Low testosterone levels associated with increased risk of death in men
If you are a male over the age of 40, go check up regularly, and have your doctor look at your testosterone levels; EurekAlert writes:
“Men who have a low testosterone level after age 40 may have a higher risk of death over a four-year period than those with normal levels of the hormone, according to a report in the August 14/28 issue of Archives of Internal Medicine.
Men with low testosterone levels had an 88 percent increase in risk of death compared with those who had normal levels. When the researchers considered other variables that may influence risk of death, such as age, other illnesses and body mass index, the association between low testosterone levels and death persisted.”
There are more diseases/conditions that science associate with low testosterone levels, such as an increased Alzheimer risk:
“Older men with lower blood levels of testosterone, the primary male sex hormone, could have a higher risk of developing Alzheimer’s disease than older men with comparatively higher testosterone levels. Researchers funded by the National Institute on Aging (NIA) report preliminary data supporting this conclusion in the January 2004 issue of Neurology.”
“Sadly, most annual medical check-ups involve the physician ordering only routine blood tests, if blood tests are ordered at all. Far too often, this blood work does not even test for important markers of disease risk. The consequences of failing to analyze blood for proven markers of disease risk are needless disability and death.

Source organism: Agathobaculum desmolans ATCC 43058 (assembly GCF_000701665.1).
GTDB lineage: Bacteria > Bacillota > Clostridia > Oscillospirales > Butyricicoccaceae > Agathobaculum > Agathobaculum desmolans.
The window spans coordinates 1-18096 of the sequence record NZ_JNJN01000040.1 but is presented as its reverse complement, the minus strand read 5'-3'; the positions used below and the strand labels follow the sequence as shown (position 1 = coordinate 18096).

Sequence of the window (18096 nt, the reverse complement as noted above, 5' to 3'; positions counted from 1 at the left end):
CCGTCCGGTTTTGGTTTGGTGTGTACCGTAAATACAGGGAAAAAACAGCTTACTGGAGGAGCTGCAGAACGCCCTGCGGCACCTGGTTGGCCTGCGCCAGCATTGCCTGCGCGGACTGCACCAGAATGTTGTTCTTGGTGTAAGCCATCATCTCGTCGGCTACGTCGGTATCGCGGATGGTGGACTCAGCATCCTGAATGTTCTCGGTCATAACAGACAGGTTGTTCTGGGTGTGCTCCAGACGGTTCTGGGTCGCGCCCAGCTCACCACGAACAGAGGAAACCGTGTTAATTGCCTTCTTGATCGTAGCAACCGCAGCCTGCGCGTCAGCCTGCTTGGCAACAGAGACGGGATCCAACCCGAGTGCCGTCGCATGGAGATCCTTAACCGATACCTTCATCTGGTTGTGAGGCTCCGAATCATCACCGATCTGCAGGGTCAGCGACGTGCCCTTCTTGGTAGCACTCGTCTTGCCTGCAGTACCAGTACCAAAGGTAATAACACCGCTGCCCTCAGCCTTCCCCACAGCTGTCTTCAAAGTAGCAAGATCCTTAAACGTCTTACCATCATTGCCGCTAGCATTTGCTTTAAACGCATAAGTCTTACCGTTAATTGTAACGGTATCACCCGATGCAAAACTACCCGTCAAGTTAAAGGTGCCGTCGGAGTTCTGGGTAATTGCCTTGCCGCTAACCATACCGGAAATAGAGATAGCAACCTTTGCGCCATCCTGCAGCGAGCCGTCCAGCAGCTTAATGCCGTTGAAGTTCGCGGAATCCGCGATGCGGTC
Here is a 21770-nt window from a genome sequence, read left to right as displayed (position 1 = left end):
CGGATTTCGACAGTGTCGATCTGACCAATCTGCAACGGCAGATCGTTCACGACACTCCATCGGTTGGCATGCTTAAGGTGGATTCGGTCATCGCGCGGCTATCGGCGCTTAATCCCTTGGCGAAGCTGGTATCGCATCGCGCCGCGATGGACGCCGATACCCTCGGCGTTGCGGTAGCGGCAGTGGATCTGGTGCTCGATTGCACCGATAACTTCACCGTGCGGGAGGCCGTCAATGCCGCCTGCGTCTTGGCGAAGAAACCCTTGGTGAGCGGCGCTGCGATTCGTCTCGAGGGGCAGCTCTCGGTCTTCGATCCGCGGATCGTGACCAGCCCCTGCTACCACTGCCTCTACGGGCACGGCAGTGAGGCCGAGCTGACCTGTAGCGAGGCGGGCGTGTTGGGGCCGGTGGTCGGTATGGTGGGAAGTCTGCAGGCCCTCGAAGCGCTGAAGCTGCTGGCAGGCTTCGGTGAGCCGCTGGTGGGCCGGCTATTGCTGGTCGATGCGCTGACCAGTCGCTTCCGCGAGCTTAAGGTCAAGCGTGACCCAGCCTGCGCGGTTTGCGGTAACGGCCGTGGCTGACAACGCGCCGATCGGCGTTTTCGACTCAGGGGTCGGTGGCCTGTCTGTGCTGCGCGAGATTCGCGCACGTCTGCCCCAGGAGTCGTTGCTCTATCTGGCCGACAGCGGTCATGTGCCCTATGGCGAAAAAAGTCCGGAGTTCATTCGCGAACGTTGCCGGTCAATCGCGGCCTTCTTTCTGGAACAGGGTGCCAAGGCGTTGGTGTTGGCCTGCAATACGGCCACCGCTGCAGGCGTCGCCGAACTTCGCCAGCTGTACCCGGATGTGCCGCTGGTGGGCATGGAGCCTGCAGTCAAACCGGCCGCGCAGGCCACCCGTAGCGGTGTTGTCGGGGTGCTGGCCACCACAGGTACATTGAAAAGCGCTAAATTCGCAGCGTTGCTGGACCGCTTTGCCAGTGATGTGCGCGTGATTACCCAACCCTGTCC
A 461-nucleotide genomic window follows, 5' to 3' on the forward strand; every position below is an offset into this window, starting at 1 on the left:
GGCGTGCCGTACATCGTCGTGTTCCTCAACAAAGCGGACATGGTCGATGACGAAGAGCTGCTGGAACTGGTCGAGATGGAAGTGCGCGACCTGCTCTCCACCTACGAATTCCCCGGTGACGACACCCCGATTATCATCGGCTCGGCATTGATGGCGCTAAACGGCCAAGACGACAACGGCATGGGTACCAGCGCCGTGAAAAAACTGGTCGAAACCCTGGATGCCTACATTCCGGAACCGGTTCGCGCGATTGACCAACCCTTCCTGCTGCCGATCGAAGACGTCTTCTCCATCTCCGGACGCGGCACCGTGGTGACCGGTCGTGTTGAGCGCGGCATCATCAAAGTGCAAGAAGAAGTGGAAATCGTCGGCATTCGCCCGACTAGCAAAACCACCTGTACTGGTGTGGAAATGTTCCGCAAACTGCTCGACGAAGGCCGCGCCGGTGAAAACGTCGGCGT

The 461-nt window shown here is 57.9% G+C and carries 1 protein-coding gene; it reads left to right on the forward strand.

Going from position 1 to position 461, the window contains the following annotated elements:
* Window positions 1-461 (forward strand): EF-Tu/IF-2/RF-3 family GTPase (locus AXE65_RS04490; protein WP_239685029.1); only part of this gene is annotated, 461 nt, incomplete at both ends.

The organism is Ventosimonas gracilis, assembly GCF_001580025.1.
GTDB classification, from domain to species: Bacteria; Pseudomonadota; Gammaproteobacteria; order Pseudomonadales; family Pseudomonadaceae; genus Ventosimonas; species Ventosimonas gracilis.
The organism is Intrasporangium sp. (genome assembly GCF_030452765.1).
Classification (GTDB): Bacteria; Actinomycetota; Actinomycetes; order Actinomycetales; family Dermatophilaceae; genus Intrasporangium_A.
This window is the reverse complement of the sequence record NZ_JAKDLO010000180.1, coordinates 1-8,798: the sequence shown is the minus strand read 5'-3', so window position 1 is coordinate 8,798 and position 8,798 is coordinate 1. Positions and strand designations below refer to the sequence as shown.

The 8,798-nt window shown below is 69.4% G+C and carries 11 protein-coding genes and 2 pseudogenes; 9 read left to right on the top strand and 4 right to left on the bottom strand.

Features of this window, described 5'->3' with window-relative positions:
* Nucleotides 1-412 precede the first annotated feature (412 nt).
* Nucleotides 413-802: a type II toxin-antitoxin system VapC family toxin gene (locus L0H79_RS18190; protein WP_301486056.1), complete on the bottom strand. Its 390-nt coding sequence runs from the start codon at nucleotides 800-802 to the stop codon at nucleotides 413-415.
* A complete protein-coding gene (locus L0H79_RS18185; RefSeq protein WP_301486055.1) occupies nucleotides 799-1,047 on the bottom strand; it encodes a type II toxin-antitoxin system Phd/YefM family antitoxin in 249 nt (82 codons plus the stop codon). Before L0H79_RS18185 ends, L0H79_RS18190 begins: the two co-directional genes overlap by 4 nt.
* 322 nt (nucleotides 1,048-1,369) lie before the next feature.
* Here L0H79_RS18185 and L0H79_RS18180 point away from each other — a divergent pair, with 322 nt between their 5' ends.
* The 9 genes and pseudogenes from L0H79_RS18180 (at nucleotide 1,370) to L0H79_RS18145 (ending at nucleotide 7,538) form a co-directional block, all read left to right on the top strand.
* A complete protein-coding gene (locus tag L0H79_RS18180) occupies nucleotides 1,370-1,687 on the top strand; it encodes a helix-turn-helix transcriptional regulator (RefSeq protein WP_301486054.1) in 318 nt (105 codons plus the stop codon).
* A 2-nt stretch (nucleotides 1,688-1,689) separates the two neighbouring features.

Blood tests have benefits that go far beyond disease prevention. In this article, we discuss the 10 most important blood tests that people over the age of 40 should have each year. Armed with the results of these tests, aging adults can work together with their physicians to avert serious health problems and achieve optimal health.”
And under subheading 9. Testosterone we can read:
“In men, testosterone levels normally decline with age, dropping to approximately 65% of young adult levels by age 75. This drop in testosterone is partially responsible for the significant physiological changes seen in aging men.
Low levels of testosterone are associated with numerous adverse health conditions, including diminished libido, metabolic syndrome, erectile dysfunction, loss of muscle tone, increased abdominal fat, low bone density, depression, Alzheimer’s disease, type II diabetes, and atherosclerosis. New research shows that low testosterone levels are a risk factor for ischemic heart disease in men.”